Joseph Bennett, the designer of the royal barge, was casting a positive aesthetic spin on the grey skies, light drizzle and gathering winds on the Thames on Saturday morning.
"Maybe we will have that classic drab 1930s look to the day tomorrow, very regal," he suggested brightly. Even so, when we spoke he had just been out to his car to get a few last-minute tubes of silicone mastic, to make sure his refitted royal vessel was properly watertight.
"We really want to avoid drips," he said, of the barge, which he hopes will have the feel of a "floating palace balcony, quite informal".
While earlier in the week Bennett's chief anxiety looked likely to be protecting the head of the head of state from too much sun, now the priority was keeping Her Majesty dry. Canaletto's sparkling Venetian canalscapes had been one inspiration for his design, but looking at the weather forecast Turner might appear a more useful artistic guide. "We are prepared for the worst, and hoping for the best," he said. "Whatever, though, it will be great fun."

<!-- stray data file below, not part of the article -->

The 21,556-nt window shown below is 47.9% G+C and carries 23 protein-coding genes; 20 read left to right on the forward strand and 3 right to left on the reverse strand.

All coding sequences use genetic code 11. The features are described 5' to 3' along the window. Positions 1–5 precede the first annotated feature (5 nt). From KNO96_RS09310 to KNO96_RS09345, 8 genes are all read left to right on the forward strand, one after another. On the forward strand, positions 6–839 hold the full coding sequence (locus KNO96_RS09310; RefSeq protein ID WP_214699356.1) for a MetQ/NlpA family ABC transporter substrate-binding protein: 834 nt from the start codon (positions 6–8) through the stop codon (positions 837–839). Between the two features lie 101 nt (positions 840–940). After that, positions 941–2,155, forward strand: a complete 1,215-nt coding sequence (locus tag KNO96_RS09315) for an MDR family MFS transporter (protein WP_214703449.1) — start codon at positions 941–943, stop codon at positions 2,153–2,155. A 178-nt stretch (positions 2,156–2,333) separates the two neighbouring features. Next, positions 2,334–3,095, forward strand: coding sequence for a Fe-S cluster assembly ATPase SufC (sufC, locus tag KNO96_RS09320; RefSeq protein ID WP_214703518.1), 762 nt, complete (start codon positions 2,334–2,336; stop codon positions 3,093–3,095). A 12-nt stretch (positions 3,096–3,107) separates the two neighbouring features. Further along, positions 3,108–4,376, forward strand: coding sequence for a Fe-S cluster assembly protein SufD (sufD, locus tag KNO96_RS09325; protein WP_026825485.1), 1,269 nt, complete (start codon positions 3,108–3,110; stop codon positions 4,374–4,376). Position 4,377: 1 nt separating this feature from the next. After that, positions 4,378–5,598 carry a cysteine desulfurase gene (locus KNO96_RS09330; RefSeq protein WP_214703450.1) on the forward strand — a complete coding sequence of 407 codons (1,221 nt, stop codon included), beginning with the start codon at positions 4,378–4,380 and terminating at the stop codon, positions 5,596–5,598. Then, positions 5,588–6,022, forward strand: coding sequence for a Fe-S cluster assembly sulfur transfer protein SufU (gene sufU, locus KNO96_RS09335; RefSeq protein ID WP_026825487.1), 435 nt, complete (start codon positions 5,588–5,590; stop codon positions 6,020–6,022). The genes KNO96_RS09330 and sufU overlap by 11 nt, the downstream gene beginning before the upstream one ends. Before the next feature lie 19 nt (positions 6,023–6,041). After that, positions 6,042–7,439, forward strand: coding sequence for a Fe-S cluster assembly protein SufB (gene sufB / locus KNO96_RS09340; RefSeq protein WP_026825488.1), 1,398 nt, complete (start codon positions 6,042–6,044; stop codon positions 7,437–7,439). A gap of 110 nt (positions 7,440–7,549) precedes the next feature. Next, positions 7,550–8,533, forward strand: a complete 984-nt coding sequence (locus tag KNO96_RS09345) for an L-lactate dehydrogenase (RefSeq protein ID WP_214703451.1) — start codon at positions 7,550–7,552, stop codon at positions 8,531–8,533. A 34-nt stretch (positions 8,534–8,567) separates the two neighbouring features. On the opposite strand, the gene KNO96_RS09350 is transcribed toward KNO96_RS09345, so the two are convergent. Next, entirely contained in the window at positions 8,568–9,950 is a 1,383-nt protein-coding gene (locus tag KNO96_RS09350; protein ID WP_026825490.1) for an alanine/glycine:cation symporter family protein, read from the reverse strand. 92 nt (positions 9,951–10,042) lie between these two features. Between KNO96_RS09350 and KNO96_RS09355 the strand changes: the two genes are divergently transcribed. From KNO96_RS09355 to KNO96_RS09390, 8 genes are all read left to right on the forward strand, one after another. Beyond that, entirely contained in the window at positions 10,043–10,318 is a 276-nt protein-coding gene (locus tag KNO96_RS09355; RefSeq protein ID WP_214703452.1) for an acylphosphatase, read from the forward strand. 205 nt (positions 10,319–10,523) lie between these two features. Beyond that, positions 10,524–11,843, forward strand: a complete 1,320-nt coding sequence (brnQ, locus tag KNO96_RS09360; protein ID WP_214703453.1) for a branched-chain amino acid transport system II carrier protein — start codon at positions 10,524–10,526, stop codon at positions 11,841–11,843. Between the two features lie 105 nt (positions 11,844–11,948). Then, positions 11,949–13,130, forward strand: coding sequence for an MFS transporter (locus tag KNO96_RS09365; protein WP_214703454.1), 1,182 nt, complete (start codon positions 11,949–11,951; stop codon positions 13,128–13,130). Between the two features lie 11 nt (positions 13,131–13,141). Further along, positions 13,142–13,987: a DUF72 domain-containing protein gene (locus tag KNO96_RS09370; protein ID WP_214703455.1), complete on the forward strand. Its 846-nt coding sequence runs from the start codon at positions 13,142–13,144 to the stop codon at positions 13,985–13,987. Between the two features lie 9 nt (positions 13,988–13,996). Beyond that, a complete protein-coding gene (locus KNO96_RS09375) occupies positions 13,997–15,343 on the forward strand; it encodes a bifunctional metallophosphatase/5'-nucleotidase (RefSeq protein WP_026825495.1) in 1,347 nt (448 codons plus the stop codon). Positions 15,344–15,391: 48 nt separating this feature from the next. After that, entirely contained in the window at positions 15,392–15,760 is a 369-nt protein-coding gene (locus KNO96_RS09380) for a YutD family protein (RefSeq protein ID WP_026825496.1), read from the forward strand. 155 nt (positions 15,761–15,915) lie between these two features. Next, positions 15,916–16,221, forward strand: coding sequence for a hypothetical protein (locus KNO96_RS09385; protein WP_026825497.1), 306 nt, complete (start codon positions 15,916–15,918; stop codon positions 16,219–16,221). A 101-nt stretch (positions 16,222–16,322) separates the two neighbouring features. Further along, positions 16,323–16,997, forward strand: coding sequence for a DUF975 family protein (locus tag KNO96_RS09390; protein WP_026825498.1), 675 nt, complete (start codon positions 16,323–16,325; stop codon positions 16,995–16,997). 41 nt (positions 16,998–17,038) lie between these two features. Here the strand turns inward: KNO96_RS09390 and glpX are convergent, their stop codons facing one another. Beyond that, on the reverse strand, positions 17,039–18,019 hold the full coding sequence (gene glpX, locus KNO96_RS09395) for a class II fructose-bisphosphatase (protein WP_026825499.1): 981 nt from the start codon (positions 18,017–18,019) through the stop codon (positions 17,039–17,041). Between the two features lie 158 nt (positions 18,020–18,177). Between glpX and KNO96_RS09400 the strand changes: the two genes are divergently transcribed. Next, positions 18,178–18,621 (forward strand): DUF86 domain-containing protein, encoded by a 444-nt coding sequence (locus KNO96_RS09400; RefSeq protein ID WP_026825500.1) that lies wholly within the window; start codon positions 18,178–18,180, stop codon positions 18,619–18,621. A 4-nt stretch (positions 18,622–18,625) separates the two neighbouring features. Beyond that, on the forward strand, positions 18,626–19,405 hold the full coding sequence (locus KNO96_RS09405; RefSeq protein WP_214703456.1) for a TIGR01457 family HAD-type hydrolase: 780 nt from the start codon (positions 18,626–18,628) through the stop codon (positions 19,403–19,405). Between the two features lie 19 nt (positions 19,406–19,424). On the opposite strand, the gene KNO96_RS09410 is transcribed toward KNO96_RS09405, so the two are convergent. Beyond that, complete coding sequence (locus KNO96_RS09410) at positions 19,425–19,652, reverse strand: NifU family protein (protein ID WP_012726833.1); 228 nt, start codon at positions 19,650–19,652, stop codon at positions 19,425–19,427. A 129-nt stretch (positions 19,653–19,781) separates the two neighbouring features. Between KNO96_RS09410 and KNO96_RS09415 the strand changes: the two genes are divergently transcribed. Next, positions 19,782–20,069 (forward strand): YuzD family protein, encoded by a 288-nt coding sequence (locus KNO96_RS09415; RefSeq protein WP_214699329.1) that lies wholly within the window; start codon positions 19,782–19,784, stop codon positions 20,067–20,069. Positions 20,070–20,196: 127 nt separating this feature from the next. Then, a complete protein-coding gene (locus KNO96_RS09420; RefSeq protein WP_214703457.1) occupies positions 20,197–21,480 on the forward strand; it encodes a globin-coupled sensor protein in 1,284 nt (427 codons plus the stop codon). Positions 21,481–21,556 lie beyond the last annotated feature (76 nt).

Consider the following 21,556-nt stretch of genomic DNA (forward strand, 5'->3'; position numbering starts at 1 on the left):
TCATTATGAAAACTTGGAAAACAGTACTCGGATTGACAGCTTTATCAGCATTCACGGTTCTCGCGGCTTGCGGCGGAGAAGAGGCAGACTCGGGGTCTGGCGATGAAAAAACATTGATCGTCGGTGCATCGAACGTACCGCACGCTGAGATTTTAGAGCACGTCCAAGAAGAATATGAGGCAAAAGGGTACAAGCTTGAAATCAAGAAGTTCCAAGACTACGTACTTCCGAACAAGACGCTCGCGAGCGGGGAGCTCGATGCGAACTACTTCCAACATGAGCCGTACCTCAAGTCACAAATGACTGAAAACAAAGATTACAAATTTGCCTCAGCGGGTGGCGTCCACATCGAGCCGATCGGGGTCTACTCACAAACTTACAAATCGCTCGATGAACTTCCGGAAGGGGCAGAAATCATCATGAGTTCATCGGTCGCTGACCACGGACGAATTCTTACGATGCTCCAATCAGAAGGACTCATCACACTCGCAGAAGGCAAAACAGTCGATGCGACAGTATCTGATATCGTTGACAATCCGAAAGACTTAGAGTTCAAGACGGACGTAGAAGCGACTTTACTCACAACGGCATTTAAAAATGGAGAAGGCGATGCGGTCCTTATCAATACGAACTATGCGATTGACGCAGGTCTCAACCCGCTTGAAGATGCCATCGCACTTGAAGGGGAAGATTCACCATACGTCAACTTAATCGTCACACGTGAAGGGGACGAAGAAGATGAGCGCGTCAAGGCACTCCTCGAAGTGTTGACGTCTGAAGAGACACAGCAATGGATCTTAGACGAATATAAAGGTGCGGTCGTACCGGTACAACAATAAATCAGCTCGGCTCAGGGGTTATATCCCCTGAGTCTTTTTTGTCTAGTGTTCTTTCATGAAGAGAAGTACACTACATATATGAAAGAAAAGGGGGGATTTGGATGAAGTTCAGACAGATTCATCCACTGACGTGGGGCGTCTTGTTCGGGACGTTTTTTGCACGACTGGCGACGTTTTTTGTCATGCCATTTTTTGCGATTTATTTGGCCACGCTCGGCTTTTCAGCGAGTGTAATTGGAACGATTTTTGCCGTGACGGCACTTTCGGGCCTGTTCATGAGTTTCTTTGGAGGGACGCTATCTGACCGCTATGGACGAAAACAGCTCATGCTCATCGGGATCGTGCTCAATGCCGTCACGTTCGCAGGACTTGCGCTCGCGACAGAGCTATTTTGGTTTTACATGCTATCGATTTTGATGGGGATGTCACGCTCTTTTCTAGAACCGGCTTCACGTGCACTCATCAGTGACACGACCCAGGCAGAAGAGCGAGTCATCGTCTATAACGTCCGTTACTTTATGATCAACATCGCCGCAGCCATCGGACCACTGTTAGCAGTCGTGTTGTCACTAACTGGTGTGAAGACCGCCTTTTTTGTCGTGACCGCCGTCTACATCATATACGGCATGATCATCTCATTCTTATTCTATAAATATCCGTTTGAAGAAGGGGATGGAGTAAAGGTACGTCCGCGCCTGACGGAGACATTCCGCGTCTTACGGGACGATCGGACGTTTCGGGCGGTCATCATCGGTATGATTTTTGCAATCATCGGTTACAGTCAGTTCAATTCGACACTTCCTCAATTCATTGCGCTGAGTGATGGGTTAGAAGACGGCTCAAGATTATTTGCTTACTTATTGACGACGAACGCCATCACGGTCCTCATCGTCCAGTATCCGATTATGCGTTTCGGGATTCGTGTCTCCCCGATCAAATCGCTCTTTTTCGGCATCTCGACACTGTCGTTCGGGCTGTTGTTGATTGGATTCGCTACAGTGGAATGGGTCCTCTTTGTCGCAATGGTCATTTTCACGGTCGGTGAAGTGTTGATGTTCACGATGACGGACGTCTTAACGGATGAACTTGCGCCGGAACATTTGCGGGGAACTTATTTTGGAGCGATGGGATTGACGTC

Down at St Katharine Docks it was impossible to dispute that prediction. It was the inspired idea of royal pageant master Adrian Evans, enthusiastically endorsed by the mayor and the palace, to add water to today's proceedings, and as any student of Jeux Sans Frontières will recall, nothing else quite guarantees joyful unpredictability.